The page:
The annual Indian-US MALABAR drills may be joined by India’s increasingly close friend in the region, Japan, for the first time in the Bay of Bengal since Modi took office. The Diplomat has the details on an unconfirmed report carried in the Indian Express:
The report cited unnamed sources as saying that this was confirmed at the seventh U.S.-India-Japan trilateral dialogue held in Honolulu last Friday.
When the 2007 edition of the exercises in the Bay of Bengal were expanded to include Japan and Australia, Beijing lashed out at what looked like the so-called quadrilateral security dialogue or ‘quad’ between the United States, Australia, Japan and India operating at sea. As such, while India had included Japan in the 2009 and 2014 exercises held in the north-western Pacific, it was unclear whether Tokyo would be invited to the 2015 version back in the Bay of Bengal as well. But if the report about the confirmation is to be believed, the issue of Japan’s involvement this year is now resolved.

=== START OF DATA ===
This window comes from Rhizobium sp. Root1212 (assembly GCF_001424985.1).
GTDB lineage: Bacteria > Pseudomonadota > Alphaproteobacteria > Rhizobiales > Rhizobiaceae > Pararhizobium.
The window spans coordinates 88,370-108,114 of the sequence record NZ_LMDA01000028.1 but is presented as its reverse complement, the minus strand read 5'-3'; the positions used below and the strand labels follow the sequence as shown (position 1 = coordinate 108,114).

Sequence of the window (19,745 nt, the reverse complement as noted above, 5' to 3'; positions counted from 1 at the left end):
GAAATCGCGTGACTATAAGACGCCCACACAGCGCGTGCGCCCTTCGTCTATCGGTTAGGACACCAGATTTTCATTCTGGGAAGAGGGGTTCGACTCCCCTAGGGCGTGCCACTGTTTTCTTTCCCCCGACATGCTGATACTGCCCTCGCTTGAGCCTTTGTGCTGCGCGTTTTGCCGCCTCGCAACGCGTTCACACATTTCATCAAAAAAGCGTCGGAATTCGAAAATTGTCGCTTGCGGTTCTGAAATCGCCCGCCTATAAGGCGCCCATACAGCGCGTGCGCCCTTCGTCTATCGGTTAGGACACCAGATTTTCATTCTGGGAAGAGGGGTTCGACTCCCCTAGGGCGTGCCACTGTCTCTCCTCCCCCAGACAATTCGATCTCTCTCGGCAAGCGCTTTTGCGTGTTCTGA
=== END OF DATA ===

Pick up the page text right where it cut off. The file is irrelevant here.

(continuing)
The Bay of Bengal, the next major body of water west of the South China Sea, is both strategically and symbolically important. This year’s MALABAR drills won’t be far from Sri Lanka, which, as we’ve written, is a sort of hinge for China’s designs on the Indian Ocean, where China and India are competing for influence. Establishing a powerful presence in the Indian Ocean is key to China’s ultimate goal of achieving strategic control of sea lanes from the Middle East.
If Japan joins the MALABAR drills, all eyes, no doubt, will be on China’s response as three key countries opposed to China’s territorial aggression show about their naval power, and their willingness to wield it.